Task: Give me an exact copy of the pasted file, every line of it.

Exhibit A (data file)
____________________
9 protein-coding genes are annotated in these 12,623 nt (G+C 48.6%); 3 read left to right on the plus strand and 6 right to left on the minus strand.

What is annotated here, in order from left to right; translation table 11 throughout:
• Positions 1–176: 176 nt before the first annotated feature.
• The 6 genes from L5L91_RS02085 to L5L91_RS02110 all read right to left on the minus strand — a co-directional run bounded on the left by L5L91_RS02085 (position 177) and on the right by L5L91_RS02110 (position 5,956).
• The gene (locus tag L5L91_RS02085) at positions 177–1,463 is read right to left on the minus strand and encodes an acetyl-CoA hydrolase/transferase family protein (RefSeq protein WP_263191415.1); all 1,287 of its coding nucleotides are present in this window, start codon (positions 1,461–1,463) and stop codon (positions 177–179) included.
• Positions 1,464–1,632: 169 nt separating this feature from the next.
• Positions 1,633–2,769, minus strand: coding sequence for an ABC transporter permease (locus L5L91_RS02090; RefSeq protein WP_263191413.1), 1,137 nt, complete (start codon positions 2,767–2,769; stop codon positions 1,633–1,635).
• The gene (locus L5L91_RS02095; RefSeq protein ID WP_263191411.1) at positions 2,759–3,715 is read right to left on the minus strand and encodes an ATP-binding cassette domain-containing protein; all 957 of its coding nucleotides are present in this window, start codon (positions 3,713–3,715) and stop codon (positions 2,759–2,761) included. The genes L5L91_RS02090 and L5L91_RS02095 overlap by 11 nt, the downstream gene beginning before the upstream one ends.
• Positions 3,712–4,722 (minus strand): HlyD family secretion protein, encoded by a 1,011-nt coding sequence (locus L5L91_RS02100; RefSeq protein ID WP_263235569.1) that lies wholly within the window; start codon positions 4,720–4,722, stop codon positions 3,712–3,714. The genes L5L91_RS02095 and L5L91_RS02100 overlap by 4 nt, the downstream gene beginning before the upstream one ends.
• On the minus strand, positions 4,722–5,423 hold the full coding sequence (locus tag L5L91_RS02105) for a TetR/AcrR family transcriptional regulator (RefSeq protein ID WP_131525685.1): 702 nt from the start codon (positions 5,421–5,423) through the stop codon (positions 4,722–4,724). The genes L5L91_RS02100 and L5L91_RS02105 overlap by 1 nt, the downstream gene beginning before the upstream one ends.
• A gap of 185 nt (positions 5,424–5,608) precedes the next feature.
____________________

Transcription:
9 protein-coding genes are annotated in these 12,623 nt (G+C 48.6%); 3 read left to right on the plus strand and 6 right to left on the minus strand.

What is annotated here, in order from left to right; translation table 11 throughout:
• Positions 1–176: 176 nt before the first annotated feature.
• The 6 genes from L5L91_RS02085 to L5L91_RS02110 all read right to left on the minus strand — a co-directional run bounded on the left by L5L91_RS02085 (position 177) and on the right by L5L91_RS02110 (position 5,956).
• The gene (locus tag L5L91_RS02085) at positions 177–1,463 is read right to left on the minus strand and encodes an acetyl-CoA hydrolase/transferase family protein (RefSeq protein WP_263191415.1); all 1,287 of its coding nucleotides are present in this window, start codon (positions 1,461–1,463) and stop codon (positions 177–179) included.
• Positions 1,464–1,632: 169 nt separating this feature from the next.
• Positions 1,633–2,769, minus strand: coding sequence for an ABC transporter permease (locus L5L91_RS02090; RefSeq protein WP_263191413.1), 1,137 nt, complete (start codon positions 2,767–2,769; stop codon positions 1,633–1,635).
• The gene (locus L5L91_RS02095; RefSeq protein ID WP_263191411.1) at positions 2,759–3,715 is read right to left on the minus strand and encodes an ATP-binding cassette domain-containing protein; all 957 of its coding nucleotides are present in this window, start codon (positions 3,713–3,715) and stop codon (positions 2,759–2,761) included. The genes L5L91_RS02090 and L5L91_RS02095 overlap by 11 nt, the downstream gene beginning before the upstream one ends.
• Positions 3,712–4,722 (minus strand): HlyD family secretion protein, encoded by a 1,011-nt coding sequence (locus L5L91_RS02100; RefSeq protein ID WP_263235569.1) that lies wholly within the window; start codon positions 4,720–4,722, stop codon positions 3,712–3,714. The genes L5L91_RS02095 and L5L91_RS02100 overlap by 4 nt, the downstream gene beginning before the upstream one ends.
• On the minus strand, positions 4,722–5,423 hold the full coding sequence (locus tag L5L91_RS02105) for a TetR/AcrR family transcriptional regulator (RefSeq protein ID WP_131525685.1): 702 nt from the start codon (positions 5,421–5,423) through the stop codon (positions 4,722–4,724). The genes L5L91_RS02100 and L5L91_RS02105 overlap by 1 nt, the downstream gene beginning before the upstream one ends.
• A gap of 185 nt (positions 5,424–5,608) precedes the next feature.